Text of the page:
Munich (2005) – Justice or Revenge?


The only things we knew about this movie before watching were that, Steven Spielberg directed it, had some good actors, and that it had something to do with Germany. Munich is based on a disturbing event in human history and the movie does not shy away from the troubling nature of these events. Warning: This movie is not for everyone, it contains nudity and disturbing images. The source material in nature is very sensitive and is not for those looking for a “fun watch” with family or friends, but can be used to spark some very good conversation.


Munich tells the story about the murder of eleven members of the Israeli Olympic team by Palestinian terrorists, and the retaliation from the Jews. The movie follows the leader of Operation Wrath of God Avner (Eric Bana), who was appointed by Israeli officials to track down and kill those responsible for planning the Black September Massacre. Spielberg tells the story of these five men pursuing to bring justice, or revenge? … for the death of the Eleven Israelis. The acting and directing are equally gripping, and the writing sets up incredibly suspenseful scenes. Munich is not another revenge flick about some guys, going to kill guys, who killed their guys, but goes deeper into the all too real hatred between Palestine and Israel. The creators of this movie ask the hard questions about whether these events were righteous by the Jews, and left the final decision up to the viewer.

The movie has a simple and clear plot but figuring out the morality statement the movie is making could keep you up at nights. It is important while watching this movie to know that Steven Spielberg is a Jew. We do not believe he (Spielberg) condemned the activity of what these men did but rather showed the moral complexities of the situation and the toll it took on those who carried the decisions out. The supporting cast does a fine job making their characters believable and Eric Bana is very effective in the lead. Because of the ethics of this movie being revealed through the characters, the fine acting was a real reason this movie was a success. Throughout the telling of the assassinations many questions are asked about these men and their actions, Are these men capable? Are these actions Just? Through the answering (or leaving unanswered) of these questions the characters are developed and changed, and gives you a dilemma in answering the question yourself, Is this justice or is this revenge? Spielberg masterful uses the characters to ask questions about the morality of the acts, and to look back with a neutral perspective.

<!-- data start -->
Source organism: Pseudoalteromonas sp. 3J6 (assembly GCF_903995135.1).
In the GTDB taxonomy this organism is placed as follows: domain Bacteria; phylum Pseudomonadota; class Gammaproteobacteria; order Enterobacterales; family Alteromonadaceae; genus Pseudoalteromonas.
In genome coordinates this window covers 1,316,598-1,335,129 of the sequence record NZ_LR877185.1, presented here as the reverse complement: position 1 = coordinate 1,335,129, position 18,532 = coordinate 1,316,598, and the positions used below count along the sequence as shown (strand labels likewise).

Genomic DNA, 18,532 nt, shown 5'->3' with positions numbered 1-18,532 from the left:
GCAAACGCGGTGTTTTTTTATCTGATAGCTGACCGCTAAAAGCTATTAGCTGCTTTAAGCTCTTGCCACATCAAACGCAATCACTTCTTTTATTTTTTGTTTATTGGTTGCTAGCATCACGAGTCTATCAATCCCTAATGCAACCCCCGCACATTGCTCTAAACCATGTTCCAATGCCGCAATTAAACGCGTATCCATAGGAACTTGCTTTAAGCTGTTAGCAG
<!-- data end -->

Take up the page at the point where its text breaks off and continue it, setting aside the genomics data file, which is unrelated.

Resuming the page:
Final Thoughts: Munich is a spectacularly made film. Spielberg uses many tools to further this movie such as symbolism, diverse characters, and thrilling action/drama sequences. The film delivers compelling dialogue countered with fantastic action scenes that will leave you on the edge of your seat. Our only problem with the movie was the flashbacks to the initial attack through Avner’s (Eric Bana) perspective, mainly at the end. These scenes initiated the thought that the first attack is what haunted Avner, which would to an extent. The real thing that would haunt this character would be his part in the retaliation killings, even if they were just. Despite this, Munich is another superb film delivered by Spielberg. If you are looking for a movie that will not only entertain (which it does), but make you think and lead to some worthwhile discussion, check it out with caution because of the previously stated “nudity and disturbing images”.